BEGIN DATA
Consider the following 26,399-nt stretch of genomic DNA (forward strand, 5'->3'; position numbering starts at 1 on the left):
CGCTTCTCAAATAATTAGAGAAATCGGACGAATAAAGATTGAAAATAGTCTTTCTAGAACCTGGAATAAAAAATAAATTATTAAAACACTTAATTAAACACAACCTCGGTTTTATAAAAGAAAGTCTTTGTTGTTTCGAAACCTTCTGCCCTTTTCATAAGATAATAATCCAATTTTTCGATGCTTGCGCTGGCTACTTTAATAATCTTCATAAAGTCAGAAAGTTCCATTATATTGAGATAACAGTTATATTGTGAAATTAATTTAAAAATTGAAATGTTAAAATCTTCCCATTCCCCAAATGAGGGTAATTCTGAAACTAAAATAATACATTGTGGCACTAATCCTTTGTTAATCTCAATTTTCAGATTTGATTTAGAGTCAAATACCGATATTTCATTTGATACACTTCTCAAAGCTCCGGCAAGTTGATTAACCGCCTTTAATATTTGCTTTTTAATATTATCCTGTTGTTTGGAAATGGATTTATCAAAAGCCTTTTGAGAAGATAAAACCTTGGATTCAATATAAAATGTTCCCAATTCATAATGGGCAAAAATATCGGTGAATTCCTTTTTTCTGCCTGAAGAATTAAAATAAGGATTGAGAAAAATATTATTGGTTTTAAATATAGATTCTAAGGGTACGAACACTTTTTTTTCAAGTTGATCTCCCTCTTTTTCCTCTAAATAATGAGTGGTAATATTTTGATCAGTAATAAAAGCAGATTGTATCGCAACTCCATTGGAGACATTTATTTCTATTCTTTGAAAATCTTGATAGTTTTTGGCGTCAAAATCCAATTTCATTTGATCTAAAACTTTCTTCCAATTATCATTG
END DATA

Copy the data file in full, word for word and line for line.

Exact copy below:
Consider the following 26,399-nt stretch of genomic DNA (forward strand, 5'->3'; position numbering starts at 1 on the left):
CGCTTCTCAAATAATTAGAGAAATCGGACGAATAAAGATTGAAAATAGTCTTTCTAGAACCTGGAATAAAAAATAAATTATTAAAACACTTAATTAAACACAACCTCGGTTTTATAAAAGAAAGTCTTTGTTGTTTCGAAACCTTCTGCCCTTTTCATAAGATAATAATCCAATTTTTCGATGCTTGCGCTGGCTACTTTAATAATCTTCATAAAGTCAGAAAGTTCCATTATATTGAGATAACAGTTATATTGTGAAATTAATTTAAAAATTGAAATGTTAAAATCTTCCCATTCCCCAAATGAGGGTAATTCTGAAACTAAAATAATACATTGTGGCACTAATCCTTTGTTAATCTCAATTTTCAGATTTGATTTAGAGTCAAATACCGATATTTCATTTGATACACTTCTCAAAGCTCCGGCAAGTTGATTAACCGCCTTTAATATTTGCTTTTTAATATTATCCTGTTGTTTGGAAATGGATTTATCAAAAGCCTTTTGAGAAGATAAAACCTTGGATTCAATATAAAATGTTCCCAATTCATAATGGGCAAAAATATCGGTGAATTCCTTTTTTCTGCCTGAAGAATTAAAATAAGGATTGAGAAAAATATTATTGGTTTTAAATATAGATTCTAAGGGTACGAACACTTTTTTTTCAAGTTGATCTCCCTCTTTTTCCTCTAAATAATGAGTGGTAATATTTTGATCAGTAATAAAAGCAGATTGTATCGCAACTCCATTGGAGACATTTATTTCTATTCTTTGAAAATCTTGATAGTTTTTGGCGTCAAAATCCAATTTCATTTGATCTAAAACTTTCTTCCAATTATCATTG